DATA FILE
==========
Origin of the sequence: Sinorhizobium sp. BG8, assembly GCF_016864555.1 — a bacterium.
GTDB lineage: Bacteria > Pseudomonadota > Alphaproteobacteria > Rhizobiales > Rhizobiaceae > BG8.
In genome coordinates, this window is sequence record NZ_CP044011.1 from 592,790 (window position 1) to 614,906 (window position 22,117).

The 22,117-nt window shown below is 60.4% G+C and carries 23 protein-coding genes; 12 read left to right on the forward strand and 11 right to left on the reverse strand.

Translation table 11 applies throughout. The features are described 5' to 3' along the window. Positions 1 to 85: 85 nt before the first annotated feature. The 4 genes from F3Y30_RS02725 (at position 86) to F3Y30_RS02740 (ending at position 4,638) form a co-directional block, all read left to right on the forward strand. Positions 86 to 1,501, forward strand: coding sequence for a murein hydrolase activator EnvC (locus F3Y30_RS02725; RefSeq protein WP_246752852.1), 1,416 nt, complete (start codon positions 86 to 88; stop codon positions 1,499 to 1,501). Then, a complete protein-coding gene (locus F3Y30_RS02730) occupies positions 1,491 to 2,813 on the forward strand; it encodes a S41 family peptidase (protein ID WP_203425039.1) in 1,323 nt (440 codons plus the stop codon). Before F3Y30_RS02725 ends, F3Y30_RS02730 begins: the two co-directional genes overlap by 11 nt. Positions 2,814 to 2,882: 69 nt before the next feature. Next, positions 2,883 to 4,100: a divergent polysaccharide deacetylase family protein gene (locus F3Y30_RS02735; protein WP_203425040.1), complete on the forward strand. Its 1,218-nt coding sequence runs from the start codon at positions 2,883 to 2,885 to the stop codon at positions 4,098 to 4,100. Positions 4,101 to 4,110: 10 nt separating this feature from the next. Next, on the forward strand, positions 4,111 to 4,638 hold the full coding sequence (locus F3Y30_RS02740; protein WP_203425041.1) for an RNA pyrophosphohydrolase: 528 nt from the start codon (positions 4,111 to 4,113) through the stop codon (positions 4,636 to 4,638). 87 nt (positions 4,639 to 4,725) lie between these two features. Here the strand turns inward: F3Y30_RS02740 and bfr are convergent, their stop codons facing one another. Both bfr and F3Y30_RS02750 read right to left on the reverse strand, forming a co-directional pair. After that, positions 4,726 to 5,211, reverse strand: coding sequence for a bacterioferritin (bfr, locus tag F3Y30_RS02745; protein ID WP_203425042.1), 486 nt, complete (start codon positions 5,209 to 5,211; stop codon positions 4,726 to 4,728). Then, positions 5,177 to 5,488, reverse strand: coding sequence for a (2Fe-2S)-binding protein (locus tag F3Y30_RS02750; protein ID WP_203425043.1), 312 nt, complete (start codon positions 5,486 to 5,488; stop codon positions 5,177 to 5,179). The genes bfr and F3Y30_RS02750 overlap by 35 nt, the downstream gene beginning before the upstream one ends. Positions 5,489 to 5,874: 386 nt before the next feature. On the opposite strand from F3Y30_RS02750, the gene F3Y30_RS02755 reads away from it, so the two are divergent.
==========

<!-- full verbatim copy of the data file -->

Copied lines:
Origin of the sequence: Sinorhizobium sp. BG8, assembly GCF_016864555.1 — a bacterium.
GTDB lineage: Bacteria > Pseudomonadota > Alphaproteobacteria > Rhizobiales > Rhizobiaceae > BG8.
In genome coordinates, this window is sequence record NZ_CP044011.1 from 592,790 (window position 1) to 614,906 (window position 22,117).

The 22,117-nt window shown below is 60.4% G+C and carries 23 protein-coding genes; 12 read left to right on the forward strand and 11 right to left on the reverse strand.

Translation table 11 applies throughout. The features are described 5' to 3' along the window. Positions 1 to 85: 85 nt before the first annotated feature. The 4 genes from F3Y30_RS02725 (at position 86) to F3Y30_RS02740 (ending at position 4,638) form a co-directional block, all read left to right on the forward strand. Positions 86 to 1,501, forward strand: coding sequence for a murein hydrolase activator EnvC (locus F3Y30_RS02725; RefSeq protein WP_246752852.1), 1,416 nt, complete (start codon positions 86 to 88; stop codon positions 1,499 to 1,501). Then, a complete protein-coding gene (locus F3Y30_RS02730) occupies positions 1,491 to 2,813 on the forward strand; it encodes a S41 family peptidase (protein ID WP_203425039.1) in 1,323 nt (440 codons plus the stop codon). Before F3Y30_RS02725 ends, F3Y30_RS02730 begins: the two co-directional genes overlap by 11 nt. Positions 2,814 to 2,882: 69 nt before the next feature. Next, positions 2,883 to 4,100: a divergent polysaccharide deacetylase family protein gene (locus F3Y30_RS02735; protein WP_203425040.1), complete on the forward strand. Its 1,218-nt coding sequence runs from the start codon at positions 2,883 to 2,885 to the stop codon at positions 4,098 to 4,100. Positions 4,101 to 4,110: 10 nt separating this feature from the next. Next, on the forward strand, positions 4,111 to 4,638 hold the full coding sequence (locus F3Y30_RS02740; protein WP_203425041.1) for an RNA pyrophosphohydrolase: 528 nt from the start codon (positions 4,111 to 4,113) through the stop codon (positions 4,636 to 4,638). 87 nt (positions 4,639 to 4,725) lie between these two features. Here the strand turns inward: F3Y30_RS02740 and bfr are convergent, their stop codons facing one another. Both bfr and F3Y30_RS02750 read right to left on the reverse strand, forming a co-directional pair. After that, positions 4,726 to 5,211, reverse strand: coding sequence for a bacterioferritin (bfr, locus tag F3Y30_RS02745; protein ID WP_203425042.1), 486 nt, complete (start codon positions 5,209 to 5,211; stop codon positions 4,726 to 4,728). Then, positions 5,177 to 5,488, reverse strand: coding sequence for a (2Fe-2S)-binding protein (locus tag F3Y30_RS02750; protein ID WP_203425043.1), 312 nt, complete (start codon positions 5,486 to 5,488; stop codon positions 5,177 to 5,179). The genes bfr and F3Y30_RS02750 overlap by 35 nt, the downstream gene beginning before the upstream one ends. Positions 5,489 to 5,874: 386 nt before the next feature. On the opposite strand from F3Y30_RS02750, the gene F3Y30_RS02755 reads away from it, so the two are divergent.